"Wood-Destroying Organism (WDO) Inspection" course

Welcome to InterNACHI's free, online Wood-Destroying Organism (WDO) Inspection course. 
Download the WDO inspection report form.
This course teaches the inspector how to inspect for indications of infestation of wood-destroying organisms that may exist in a building using a visual-only examination.  
Upon successful completion of this course, the student will be able to:
  • describe and sketch the biological aspects of common wood-destroying organisms;
  • identify and describe termites, fungi, and common wood-destroying insects;
  • communicate treatment and management options for wood-destroying insects;
  • methods to prevent termite damage;
  • inspect crawlspaces; basements; and foundation structures by following an inspection checklist and WDO form;
  • list the critical laws concerning wood-destroying insects; and
  • describe the value of the inspection in relation to the real estate transaction. 
And, in keeping with InterNACHI's commitment to Continuing Education, this WDO Inspection course is free to all InterNACHI members, and can be taken again and again, without limit. 
Reminder to members:  InterNACHI's Code of Ethics 1.10 requires that you comply with all government rules and licensing requirements of the jurisdiction where you conduct business.  InterNACHI's courses and Standards generally exceed the Standards of Practice that you are required to abide by locally. 
This course has been approved by:
The Wood-Destroying Organism Inspection course includes:
  • 12 CE credit hours;
  • 85 quiz questions over 10 quizzes;
  • 131 photos and diagrams;
  • 100-question final exam (drawn from a larger pool);
  • instant grading;
  • a downloadable, printable Certificate of Completion; and 
  • accreditations and state approvals.
Credit for sources of information on inspecting and controlling WDOs must go to:
Members of the International Association of Certified Home Inspectors; Land Grant University Extension and research workers; most entomologists who pioneered this work; those who kept training and research alive during the period when the success of synthetic organic pesticides preempted nearly all but control evaluations from the 1940s to the 1960s, and those who persist today; pest control industry workers who held training sessions nationally, regionally and locally where information was disseminated among the experienced and provided to the inexperienced; Environmental Protection Agency personnel who molded modern training and influenced the need for national uniformity in training requirements; state regulatory personnel who cooperated with universities and industry and who strongly emphasized the importance of training; and the few textbook authors in the United States and England who compiled the reference data in the understandable and usable form that allows urban pest management practitioners to be professionals.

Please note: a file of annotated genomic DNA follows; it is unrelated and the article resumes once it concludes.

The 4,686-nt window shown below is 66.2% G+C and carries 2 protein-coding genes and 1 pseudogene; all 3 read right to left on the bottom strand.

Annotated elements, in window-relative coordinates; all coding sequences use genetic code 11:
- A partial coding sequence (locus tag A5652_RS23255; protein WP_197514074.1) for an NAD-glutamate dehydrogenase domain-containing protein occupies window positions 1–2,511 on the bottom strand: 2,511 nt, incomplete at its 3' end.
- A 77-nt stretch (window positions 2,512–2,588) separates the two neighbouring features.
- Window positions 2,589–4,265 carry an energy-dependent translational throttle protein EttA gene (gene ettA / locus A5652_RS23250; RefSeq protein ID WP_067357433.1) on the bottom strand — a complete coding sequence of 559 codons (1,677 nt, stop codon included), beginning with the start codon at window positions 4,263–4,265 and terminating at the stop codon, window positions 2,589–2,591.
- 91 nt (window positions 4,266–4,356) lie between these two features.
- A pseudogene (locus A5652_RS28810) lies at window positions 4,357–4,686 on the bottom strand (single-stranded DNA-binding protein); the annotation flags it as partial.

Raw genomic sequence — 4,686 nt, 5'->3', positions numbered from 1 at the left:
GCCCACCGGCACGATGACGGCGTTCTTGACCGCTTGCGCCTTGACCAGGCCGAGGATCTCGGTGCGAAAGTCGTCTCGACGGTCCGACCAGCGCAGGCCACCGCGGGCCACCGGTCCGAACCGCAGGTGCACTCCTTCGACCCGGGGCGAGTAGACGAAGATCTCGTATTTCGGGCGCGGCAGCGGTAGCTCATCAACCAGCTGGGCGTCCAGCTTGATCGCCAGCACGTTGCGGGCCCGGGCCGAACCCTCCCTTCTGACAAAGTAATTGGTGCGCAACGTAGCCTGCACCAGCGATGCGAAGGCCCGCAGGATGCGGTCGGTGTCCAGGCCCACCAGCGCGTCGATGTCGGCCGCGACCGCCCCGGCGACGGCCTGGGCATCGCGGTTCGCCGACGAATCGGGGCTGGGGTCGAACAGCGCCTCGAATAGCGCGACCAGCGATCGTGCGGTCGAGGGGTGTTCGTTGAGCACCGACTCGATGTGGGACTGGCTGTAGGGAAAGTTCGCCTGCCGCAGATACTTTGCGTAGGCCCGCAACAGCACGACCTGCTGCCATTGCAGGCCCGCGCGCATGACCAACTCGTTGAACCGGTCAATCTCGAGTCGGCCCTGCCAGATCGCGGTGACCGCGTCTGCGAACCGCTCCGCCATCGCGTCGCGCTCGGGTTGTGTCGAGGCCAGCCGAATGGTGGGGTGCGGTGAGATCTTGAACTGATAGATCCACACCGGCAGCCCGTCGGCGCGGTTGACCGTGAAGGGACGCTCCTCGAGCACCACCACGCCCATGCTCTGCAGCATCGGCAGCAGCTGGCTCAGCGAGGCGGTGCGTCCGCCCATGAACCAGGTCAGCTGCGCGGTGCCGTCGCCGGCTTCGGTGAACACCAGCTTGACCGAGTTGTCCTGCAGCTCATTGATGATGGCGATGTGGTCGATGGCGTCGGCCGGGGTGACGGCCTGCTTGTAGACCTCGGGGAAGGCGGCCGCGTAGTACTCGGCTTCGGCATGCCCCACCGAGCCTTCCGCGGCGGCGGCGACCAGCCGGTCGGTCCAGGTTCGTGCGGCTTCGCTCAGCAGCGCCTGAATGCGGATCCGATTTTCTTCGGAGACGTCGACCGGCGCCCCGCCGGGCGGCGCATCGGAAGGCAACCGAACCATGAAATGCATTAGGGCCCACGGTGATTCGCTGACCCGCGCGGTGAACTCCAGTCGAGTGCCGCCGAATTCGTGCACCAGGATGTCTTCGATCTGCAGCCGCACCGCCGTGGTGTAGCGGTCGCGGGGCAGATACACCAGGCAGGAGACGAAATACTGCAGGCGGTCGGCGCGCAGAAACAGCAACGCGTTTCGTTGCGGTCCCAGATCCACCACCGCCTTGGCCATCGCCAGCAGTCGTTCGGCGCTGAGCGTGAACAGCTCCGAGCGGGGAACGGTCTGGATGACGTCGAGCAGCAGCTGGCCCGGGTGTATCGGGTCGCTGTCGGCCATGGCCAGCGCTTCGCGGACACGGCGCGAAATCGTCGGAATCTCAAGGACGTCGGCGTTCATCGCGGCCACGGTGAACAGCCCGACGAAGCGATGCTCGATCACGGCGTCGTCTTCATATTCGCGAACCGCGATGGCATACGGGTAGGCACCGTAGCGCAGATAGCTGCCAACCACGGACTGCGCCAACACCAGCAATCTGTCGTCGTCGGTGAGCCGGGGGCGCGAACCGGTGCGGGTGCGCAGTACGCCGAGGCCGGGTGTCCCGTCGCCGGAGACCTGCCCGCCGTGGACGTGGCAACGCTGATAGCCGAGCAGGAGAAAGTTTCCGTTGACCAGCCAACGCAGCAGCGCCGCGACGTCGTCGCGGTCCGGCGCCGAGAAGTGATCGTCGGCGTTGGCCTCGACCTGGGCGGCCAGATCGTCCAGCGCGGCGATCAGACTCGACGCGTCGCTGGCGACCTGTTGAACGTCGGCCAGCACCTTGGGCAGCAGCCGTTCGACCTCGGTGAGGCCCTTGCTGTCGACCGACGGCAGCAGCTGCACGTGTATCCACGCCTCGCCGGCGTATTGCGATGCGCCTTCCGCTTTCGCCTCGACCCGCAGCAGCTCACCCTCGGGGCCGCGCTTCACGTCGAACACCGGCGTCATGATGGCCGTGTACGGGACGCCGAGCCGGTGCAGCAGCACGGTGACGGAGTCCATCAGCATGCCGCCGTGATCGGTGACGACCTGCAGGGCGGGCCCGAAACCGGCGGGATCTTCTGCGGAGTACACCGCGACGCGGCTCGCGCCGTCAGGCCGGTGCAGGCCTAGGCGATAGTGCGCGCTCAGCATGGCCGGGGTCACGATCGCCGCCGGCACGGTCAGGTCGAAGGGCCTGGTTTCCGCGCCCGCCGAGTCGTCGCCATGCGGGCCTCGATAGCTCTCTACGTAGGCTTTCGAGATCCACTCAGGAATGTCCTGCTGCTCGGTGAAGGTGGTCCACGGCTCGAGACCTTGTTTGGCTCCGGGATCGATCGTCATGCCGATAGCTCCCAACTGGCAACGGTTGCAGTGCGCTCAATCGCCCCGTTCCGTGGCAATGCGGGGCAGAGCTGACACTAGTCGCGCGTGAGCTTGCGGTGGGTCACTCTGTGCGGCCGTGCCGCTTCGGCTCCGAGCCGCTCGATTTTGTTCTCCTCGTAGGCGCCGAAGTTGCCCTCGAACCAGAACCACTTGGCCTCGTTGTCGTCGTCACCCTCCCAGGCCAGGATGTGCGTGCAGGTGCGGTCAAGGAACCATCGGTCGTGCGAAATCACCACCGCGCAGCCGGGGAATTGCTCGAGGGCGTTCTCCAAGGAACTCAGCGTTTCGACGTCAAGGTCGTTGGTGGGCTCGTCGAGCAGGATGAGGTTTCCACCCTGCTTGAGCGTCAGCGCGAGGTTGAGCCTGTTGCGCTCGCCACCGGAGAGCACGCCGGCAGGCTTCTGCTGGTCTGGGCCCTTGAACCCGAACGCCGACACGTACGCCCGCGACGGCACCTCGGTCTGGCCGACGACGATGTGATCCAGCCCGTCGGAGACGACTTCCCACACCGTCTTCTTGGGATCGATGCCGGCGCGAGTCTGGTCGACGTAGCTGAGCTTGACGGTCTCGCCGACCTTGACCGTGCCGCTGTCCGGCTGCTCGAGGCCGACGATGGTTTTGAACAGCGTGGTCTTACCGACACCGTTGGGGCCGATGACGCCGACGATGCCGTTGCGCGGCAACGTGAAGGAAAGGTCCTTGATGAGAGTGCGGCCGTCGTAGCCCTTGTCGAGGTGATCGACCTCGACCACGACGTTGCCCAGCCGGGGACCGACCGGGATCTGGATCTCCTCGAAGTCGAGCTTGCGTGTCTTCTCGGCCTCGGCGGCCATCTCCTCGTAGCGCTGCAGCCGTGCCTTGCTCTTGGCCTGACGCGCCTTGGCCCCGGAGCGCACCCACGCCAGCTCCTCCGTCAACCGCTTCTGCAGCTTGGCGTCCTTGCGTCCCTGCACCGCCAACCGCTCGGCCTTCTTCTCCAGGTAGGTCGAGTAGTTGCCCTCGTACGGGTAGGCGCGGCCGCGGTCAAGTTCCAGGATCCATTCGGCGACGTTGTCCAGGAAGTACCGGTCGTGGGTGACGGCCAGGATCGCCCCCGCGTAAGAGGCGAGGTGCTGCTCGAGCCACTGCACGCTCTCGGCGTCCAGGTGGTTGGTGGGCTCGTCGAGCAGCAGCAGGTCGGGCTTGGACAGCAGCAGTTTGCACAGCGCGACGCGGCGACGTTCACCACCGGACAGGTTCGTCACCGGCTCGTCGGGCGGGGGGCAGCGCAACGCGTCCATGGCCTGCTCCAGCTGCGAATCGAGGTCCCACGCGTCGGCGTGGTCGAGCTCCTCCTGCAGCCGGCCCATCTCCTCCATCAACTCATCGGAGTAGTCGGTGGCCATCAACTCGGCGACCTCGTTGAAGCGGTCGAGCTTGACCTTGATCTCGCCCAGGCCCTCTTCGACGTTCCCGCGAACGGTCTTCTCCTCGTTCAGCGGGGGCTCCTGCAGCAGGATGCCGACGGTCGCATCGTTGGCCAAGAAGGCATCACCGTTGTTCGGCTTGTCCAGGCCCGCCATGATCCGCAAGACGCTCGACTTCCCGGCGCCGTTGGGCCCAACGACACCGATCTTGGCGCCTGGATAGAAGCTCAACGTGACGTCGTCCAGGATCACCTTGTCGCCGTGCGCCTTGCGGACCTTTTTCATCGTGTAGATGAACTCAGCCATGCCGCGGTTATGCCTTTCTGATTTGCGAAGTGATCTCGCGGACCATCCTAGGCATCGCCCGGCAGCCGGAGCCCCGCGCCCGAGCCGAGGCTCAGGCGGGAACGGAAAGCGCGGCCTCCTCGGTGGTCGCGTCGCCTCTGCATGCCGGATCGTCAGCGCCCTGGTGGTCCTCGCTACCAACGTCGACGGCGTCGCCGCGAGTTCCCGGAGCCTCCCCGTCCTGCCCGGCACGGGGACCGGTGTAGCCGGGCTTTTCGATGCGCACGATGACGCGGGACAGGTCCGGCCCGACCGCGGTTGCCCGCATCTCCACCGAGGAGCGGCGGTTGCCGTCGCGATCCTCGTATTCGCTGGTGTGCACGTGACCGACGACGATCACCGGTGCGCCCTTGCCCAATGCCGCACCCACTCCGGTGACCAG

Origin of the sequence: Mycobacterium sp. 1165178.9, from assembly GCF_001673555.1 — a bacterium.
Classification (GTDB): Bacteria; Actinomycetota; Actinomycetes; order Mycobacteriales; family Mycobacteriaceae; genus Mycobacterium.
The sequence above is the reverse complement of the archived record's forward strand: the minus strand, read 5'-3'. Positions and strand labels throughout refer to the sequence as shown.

Information in this course can also be found in various training manuals for commercial WDO applicators developed and publications by the Oklahoma Cooperative Extension Service, Division of Agricultural Sciences and Natural Resources, Oklahoma State University; Texas Agricultural Extension Service, the Texas A&M University System; and University of Nebraska Cooperative Extension; and the University of Nebraska-Lincoln.
Also, special thanks go to Dr. Jim T. Criswell, Pesticide Coordinator, Oklahoma State University, Oklahoma Cooperative Extensive Service, Dr. Roger E. Gold, professor and Extension entomologist; Harry Howell, assistant research scientist; Dr. Don L. Renchie, Extension assistant professor; Grady J. Glenn, research assistant; all of the Texas A&M University system; and Murray Walton, staff inspector, Texas Structural Pest Control Board, Dr. Clyde L. Ogg, Extension educator, and Larry C. Schulze, Pesticide Education Specialist, University of Nebraska Cooperative Extension.
Specific acknowledgments also go to biological illustrators who graphically render pest and beneficial animals where photos fail: A.D. Cushman, Dean of USDA illustrators; A. B. Wright and Joseph Papp, who have created many illustrations on the topic of WDO; and many anonymous illustrators whose work was stripped of identification through the decades of public use.